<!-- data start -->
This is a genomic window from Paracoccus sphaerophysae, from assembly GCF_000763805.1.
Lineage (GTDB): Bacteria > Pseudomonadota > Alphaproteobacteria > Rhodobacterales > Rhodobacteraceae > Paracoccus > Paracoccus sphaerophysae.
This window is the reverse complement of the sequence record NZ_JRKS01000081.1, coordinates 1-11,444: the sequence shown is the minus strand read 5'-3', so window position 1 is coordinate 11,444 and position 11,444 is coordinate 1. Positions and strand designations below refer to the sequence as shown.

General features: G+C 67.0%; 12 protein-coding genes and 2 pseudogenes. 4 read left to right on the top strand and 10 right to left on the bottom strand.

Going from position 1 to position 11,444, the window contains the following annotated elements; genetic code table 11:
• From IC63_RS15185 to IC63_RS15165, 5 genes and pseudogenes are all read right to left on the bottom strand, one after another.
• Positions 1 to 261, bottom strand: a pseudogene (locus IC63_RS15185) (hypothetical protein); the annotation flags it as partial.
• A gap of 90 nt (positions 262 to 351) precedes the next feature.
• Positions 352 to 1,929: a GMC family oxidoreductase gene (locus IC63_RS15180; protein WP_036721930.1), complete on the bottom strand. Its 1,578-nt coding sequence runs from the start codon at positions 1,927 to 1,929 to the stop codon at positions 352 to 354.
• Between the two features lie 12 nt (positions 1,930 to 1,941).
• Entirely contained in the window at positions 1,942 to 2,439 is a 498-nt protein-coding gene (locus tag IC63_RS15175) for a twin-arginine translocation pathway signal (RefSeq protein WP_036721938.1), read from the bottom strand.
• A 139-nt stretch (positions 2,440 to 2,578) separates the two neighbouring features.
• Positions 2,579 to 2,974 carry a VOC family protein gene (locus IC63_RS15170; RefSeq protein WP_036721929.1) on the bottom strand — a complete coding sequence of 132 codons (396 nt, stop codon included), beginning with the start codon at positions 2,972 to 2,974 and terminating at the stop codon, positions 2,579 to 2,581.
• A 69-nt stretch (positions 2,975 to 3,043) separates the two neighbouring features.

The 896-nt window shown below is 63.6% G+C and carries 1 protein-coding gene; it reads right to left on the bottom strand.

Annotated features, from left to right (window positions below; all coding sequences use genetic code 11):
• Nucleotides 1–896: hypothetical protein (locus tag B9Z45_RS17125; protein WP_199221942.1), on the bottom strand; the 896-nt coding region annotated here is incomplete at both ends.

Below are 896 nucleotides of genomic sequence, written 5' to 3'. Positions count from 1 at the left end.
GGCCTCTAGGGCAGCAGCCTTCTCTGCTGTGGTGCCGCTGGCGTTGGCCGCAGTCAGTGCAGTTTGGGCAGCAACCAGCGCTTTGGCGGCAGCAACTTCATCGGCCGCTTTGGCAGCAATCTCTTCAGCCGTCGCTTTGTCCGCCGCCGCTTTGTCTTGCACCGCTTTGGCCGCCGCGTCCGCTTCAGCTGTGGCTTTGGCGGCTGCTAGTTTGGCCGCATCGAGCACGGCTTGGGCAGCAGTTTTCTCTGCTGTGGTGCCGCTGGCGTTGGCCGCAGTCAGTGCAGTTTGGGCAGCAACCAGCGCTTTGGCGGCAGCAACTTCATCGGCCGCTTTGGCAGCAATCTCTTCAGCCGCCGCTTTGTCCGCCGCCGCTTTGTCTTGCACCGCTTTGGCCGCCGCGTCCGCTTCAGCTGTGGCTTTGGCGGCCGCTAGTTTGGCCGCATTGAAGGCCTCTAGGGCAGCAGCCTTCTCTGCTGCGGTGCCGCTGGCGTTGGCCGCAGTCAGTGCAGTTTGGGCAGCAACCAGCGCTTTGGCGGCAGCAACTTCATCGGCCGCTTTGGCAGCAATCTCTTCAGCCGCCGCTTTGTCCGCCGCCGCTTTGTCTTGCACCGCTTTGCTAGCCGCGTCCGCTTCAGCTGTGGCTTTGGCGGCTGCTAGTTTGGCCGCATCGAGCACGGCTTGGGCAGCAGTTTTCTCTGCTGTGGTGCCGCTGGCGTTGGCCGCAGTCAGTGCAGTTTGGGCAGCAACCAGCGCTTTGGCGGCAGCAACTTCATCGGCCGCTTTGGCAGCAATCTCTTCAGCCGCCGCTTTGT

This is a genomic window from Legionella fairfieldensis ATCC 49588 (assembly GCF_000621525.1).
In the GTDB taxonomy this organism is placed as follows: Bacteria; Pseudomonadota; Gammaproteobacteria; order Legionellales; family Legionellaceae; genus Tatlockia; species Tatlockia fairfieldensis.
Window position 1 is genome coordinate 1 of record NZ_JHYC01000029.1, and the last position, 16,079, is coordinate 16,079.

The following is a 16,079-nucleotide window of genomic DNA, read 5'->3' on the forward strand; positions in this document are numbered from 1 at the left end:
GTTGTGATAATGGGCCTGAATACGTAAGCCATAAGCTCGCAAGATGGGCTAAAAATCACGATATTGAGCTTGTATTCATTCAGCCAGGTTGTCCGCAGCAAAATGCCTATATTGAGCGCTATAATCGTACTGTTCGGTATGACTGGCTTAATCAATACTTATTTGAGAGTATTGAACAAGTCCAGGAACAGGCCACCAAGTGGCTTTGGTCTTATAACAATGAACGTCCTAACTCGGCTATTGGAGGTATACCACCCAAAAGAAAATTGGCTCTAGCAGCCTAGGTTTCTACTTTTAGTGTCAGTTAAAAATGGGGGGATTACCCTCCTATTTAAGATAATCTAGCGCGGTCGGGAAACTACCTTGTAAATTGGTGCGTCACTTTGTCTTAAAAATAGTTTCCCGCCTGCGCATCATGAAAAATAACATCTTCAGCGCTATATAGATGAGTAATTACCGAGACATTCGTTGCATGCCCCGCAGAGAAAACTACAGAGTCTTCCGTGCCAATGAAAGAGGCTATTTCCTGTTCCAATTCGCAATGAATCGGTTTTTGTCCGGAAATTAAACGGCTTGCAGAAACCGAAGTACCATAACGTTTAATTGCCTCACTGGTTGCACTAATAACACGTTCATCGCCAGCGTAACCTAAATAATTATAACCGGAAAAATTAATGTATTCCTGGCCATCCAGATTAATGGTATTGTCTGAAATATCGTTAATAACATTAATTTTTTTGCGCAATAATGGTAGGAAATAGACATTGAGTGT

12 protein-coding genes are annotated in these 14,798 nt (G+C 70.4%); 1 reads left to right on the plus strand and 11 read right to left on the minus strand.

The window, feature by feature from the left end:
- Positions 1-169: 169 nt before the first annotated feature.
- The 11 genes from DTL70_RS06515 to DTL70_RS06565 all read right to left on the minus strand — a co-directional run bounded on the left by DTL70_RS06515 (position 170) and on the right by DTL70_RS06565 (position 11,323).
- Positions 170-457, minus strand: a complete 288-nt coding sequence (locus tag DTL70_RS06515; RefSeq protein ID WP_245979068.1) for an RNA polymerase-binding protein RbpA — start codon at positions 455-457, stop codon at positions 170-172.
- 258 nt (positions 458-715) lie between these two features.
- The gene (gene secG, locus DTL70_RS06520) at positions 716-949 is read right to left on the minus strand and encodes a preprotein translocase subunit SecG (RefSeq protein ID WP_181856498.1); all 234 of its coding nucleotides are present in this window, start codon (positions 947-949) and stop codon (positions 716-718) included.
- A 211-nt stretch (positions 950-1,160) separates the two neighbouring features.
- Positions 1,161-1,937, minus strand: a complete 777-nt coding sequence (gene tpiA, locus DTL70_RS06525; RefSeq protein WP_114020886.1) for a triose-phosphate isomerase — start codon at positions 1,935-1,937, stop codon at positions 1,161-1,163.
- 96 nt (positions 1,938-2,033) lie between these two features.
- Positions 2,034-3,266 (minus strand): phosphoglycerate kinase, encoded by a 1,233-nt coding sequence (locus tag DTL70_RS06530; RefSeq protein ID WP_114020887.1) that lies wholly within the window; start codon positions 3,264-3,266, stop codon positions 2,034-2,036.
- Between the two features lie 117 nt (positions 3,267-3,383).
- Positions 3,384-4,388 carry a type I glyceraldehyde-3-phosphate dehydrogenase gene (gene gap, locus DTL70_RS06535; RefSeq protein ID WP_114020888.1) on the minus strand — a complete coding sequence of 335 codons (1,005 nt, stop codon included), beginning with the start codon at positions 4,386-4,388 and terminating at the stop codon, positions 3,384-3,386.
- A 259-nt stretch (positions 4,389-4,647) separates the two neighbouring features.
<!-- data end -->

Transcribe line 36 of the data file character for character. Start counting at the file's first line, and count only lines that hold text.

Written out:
- Between the two features lie 117 nt (positions 3,267-3,383).